VINQ=VOIOTS EQ. 3
Therefore, the output current may be written in terms of the other quantities as
To keep the output current IO at a desired value IREG, the electric charge Q in Equation (4) is controlled such that
Equation (5) shows that the electric charge taken from the source of input voltage 105 during each switching period is directly proportional to the output voltage VO and inversely proportional to the input voltage VIN. The charge relationship of Equation (5) may be converted to a voltage relationship by dividing both sides of Equation (5) by a capacitance C.
The charge Q may be determined from either integration of the input current IIN 110 or integration of the current sense signal IINSENSE 150. Similarly, the right hand side of Equation (6) may be presented in terms of the sensed quantities VOSENSE and VINSENSE, with the scaling factors being accounted for in a scaling voltage VK, where VK is given in Equation (8) below. Therefore, we can write the requirement for a constant output current as
where VQ is the integrated signal that represents the electric charge received by the dc-dc converter within a switching period TS and VK is a scaling voltage. The scaling voltage VK is determined by the sensing ratios and other known quantities as
The relationship described by Equation (7) may be used in a control circuit in a number of ways to control a dc-dc converter that has an output with a region of constant current.
In the example of
That is, constant current control circuit 310 generates control signal CCOUT 190 to control switching of switch 120 to regulate an output current of the power supply such that charge signal VQ 330 is proportional to a ratio of output voltage sense signal VOSENSE 180 to the input voltage sense signal VINSENSE 175.
The example circuit of
Thus, arithmetic operator 420 is coupled to divide the output voltage sense signal by the input voltage sense signal and to scale the result by a scaling factor VK to generate the reference signal VQREF. In the example of
The example resettable integrator 320 of
where VBE is the base to emitter voltage, VT is the thermal voltage fixed by physical constants, IC is the collector current, and IS is the reverse saturation current of the base to emitter junction of the transistor.
For the circuit in
V BE1 +V BE2 =V BE3 +V BE4 EQ. 12
Therefore, under the condition that the base current of all transistors is negligible, the relationship of Equation (11) requires that the currents IX 505 and IY 560 are related by the expression
In other words, application of the logarithmic relationship of Equation (11) to the circuit of
In one example, current sources IC2 510 and 535 are constant with a value representative of the scaling voltage VK, while current sources IC3 515 and 540 are variable current sources controlled by the input voltage sense signal VINSENSE 175. Thus, with input current IX directly proportional to the output voltage sense signal VOSENSE 180, output current IY is representative of the reference signal VQREF 430, in accordance with Equation (10).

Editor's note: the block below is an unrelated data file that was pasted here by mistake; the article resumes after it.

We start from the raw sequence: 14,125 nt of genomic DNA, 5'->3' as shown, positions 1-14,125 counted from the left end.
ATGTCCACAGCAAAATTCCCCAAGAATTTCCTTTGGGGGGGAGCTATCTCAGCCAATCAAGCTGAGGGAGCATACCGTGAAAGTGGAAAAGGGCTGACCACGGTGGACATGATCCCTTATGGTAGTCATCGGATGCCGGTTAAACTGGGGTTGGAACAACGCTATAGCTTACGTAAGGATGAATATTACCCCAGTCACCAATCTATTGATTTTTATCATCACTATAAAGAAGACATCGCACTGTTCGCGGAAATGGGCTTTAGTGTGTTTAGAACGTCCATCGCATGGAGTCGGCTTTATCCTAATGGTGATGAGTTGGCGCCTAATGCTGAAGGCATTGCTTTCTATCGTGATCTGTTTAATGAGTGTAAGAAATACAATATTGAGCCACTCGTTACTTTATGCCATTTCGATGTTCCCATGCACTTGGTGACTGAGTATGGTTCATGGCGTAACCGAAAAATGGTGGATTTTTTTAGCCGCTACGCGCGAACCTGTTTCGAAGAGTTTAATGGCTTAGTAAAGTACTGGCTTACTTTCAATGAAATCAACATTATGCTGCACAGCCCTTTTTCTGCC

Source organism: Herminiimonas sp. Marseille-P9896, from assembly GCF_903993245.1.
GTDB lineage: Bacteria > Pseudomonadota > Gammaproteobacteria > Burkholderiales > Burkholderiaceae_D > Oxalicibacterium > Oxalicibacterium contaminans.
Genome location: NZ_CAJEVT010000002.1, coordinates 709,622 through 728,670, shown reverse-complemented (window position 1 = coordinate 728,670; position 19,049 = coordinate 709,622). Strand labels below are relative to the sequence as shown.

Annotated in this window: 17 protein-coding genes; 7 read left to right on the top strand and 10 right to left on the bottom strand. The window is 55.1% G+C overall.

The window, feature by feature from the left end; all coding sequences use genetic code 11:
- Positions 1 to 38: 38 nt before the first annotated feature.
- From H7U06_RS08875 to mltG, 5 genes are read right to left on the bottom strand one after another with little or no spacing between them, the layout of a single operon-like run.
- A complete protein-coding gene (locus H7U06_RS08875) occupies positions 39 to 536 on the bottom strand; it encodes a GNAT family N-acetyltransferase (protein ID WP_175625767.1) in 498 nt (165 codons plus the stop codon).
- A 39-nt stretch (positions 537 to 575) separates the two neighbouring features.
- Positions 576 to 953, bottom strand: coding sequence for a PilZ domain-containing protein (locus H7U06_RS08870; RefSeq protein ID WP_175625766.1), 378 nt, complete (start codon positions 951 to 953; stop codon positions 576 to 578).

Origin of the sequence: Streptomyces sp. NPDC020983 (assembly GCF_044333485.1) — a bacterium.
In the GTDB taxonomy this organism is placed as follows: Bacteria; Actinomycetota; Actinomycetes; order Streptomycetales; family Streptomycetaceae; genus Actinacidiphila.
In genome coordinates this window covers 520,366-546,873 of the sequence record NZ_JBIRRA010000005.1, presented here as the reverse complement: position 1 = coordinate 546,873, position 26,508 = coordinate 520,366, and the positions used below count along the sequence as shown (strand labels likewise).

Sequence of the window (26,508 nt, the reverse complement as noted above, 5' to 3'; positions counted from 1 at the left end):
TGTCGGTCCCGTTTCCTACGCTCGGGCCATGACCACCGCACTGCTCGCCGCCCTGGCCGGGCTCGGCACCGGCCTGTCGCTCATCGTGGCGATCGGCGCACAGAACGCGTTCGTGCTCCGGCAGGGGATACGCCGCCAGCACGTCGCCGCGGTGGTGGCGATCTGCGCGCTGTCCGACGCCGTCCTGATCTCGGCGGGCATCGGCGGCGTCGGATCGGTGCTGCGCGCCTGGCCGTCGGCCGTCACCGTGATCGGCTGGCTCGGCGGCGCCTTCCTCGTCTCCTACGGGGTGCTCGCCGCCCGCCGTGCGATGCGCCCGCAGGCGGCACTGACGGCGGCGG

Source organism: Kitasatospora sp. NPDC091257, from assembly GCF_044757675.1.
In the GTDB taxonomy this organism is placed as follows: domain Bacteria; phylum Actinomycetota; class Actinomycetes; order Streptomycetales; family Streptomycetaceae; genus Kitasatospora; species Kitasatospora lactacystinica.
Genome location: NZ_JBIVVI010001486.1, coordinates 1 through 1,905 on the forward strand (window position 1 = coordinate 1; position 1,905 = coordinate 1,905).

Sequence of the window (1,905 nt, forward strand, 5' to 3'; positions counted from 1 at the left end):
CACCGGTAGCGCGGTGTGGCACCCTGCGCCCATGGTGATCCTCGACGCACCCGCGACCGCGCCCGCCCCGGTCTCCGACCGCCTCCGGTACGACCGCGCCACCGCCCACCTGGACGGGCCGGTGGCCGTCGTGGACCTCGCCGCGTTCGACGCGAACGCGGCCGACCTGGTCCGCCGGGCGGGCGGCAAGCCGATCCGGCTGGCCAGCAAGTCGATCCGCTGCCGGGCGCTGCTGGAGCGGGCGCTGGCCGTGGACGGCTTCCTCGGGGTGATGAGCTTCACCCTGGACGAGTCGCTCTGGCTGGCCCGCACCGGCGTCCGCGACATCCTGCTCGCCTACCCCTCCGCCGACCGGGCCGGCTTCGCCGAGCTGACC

The example circuit of
The example circuit of
The example circuit of
The example circuit of
In the example circuit of
When DMAX 680 is low, p-channel transistor 695 conducts current from current source 605. When RESET signal 670 goes low at time t1 710, n-channel transistor 635 of resettable integrator 685 stops conducting to allow capacitor CRAMP 640 of resettable integrator 685 to charge from current source 605 through p-channel transistor 695. Also at time t1 710, n-channel transistor 660 of resettable integrator 690 stops conducting to allow track and hold capacitor CT&H 665 to charge from current source 615 through n-channel transistor 645. The charging of capacitor CT&H 665 produces a voltage VT&H 430.
The charging of capacitor CRAMP 640 produces a voltage VRAMP 610 that is compared to an arbitrary reference voltage VA 620 by comparator 625. The voltage VRAMP 610 becomes greater than the voltage VA 620 at the time t2 720, causing the output 630 of comparator 625 to reset flip-flop 675. When flip-flop 675 is reset at time t2 720, TRACK signal 650 goes low to stop current source 615 from charging track and hold capacitor CT&H 665.
When track and hold capacitor CT&H 665 stops charging at time t2 720, the voltage VT&H 430 has reached the required value for VQREF of Equation (10). Capacitor CRAMP 640 stops charging at time t3 730 when DMAX 680 goes high. Therefore, voltage VT&H 430 is at the value VQREF from time t2 720 to time t4 750, and may be compared to the voltage VQ 330 after switch 120 closes. For the example circuit of
The values of RVIN, RVO, CRAMP, CT&H, and VA may be selected to meet the requirement of Equation (7). Therefore, the example circuit 600 of